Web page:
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Saturday, 24 March, 2001, 16:15 GMT
FBI veterans face lie detector test
FBI headquarters - Washington
Those applying for jobs at the FBI have to take polygraph tests
About 500 FBI employees with access to intelligence information have been ordered to take lie detector tests, according to a report published in the United States.

The Washington Post said on Saturday that 150 managers were among those to undergo "counter-intelligence focussed" tests.


Everybody understands that we have no choice

John Collingwood, FBI spokesman
FBI Director Louis Freeh has also ordered reviews of all sensitive investigations to determine if agents have accessed information outside their normal duties, reported the newspaper.

The new requirement follows last month's arrest of Robert Hanssen, a veteran FBI counter-intelligence agent accused of selling information to Moscow.

Immediately afterwards, the US Attorney General, John Ashcroft, summoned a panel of experts to review internal FBI procedures and recommend changes.

Mr Hanssen is alleged to have spied for Moscow since 1985 - in all that time he was never given a polygraph test.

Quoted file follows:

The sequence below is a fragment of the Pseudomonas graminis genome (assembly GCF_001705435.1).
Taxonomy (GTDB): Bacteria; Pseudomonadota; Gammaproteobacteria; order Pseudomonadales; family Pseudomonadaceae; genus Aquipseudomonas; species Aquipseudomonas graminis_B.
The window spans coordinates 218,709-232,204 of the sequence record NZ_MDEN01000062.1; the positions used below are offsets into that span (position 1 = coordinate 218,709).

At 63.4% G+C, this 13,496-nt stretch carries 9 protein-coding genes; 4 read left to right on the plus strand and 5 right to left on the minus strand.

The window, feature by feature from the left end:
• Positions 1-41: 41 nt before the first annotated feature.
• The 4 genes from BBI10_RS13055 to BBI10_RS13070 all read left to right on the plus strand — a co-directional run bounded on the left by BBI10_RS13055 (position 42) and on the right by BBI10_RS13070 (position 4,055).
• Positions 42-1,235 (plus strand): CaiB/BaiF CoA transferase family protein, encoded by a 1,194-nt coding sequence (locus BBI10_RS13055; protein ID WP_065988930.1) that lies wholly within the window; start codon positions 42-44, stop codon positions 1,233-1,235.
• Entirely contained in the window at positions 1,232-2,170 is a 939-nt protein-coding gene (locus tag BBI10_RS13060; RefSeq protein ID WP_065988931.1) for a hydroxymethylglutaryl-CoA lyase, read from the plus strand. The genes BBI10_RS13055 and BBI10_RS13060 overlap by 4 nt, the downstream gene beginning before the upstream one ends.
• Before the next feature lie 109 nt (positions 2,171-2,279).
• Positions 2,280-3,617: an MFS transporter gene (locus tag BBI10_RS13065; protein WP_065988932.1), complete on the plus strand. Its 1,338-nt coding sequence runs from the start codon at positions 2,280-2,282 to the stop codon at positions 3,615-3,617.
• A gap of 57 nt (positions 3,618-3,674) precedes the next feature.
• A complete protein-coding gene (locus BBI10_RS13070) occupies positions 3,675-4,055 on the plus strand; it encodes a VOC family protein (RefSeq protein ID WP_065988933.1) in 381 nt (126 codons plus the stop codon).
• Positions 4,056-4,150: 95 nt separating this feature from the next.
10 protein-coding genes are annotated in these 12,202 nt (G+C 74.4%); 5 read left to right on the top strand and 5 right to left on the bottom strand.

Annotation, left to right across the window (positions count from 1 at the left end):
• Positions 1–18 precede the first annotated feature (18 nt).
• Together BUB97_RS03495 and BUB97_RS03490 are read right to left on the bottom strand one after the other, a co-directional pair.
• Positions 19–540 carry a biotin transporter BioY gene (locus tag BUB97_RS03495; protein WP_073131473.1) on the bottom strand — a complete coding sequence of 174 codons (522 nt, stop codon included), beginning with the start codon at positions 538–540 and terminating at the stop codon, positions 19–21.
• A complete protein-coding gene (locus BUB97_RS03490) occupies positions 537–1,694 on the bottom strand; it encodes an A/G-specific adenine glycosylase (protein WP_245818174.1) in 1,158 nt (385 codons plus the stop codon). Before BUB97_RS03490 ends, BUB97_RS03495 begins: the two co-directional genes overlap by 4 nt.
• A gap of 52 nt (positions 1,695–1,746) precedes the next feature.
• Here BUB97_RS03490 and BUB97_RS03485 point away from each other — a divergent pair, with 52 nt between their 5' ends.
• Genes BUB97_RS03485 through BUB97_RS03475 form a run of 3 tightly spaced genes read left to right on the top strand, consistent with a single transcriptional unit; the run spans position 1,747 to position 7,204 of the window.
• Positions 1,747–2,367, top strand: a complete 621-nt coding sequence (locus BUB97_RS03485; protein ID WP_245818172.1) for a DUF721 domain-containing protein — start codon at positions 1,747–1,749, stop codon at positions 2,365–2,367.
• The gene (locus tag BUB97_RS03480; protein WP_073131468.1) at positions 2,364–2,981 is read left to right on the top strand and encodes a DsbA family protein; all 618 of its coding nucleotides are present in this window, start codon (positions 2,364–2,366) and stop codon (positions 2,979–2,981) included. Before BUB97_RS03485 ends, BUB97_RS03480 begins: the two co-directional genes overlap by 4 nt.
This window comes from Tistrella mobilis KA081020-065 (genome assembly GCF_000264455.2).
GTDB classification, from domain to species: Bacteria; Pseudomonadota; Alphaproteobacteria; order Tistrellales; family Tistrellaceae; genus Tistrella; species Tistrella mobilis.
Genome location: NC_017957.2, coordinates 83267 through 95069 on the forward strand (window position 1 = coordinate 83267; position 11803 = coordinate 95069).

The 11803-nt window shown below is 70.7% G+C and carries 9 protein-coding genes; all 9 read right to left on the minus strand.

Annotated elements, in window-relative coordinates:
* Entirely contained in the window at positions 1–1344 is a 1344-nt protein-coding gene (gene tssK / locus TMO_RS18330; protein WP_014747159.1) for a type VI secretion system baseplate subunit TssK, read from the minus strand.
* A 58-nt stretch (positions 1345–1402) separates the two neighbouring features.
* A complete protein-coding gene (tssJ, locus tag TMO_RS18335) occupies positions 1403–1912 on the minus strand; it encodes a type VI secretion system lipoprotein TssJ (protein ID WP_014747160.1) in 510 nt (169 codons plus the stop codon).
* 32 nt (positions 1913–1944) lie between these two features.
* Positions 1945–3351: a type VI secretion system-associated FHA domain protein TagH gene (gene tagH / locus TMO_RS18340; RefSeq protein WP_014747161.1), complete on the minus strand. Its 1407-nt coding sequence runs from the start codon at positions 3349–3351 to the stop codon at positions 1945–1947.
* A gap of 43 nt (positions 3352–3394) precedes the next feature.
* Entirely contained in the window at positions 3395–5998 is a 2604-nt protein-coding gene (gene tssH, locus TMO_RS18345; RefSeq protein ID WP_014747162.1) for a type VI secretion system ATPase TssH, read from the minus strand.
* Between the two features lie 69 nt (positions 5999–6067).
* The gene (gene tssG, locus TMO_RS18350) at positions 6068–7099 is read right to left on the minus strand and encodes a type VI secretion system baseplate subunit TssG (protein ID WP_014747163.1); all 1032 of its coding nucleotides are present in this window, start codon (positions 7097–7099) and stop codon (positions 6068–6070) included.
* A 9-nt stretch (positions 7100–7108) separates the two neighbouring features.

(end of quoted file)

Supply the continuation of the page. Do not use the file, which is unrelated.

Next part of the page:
'Never again'

Some experts believe he might have been caught earlier with the aid of a lie-detector test.

Since 1994, people applying for jobs at the FBI have had to submit to lie detector tests, while other employees are examined on a case-by-case basis.

American spy Robert Hanssen
Alleged spy Robert Hanssen: Never took a test
But observers say that until now the FBI, unlike the CIA, had resisted calls for wider use of this kind of test within the agency.

But FBI spokesman John Collingwood told the Washington Post: "No one wants to do anything that indicates mistrust in employees, but everyone recognises that we have had a serious breach here."

"We have to make sure it doesn't happen again," he said.

The process is expected to be completed within 60 days, and from now on agents are to be submitted to tests every five years.

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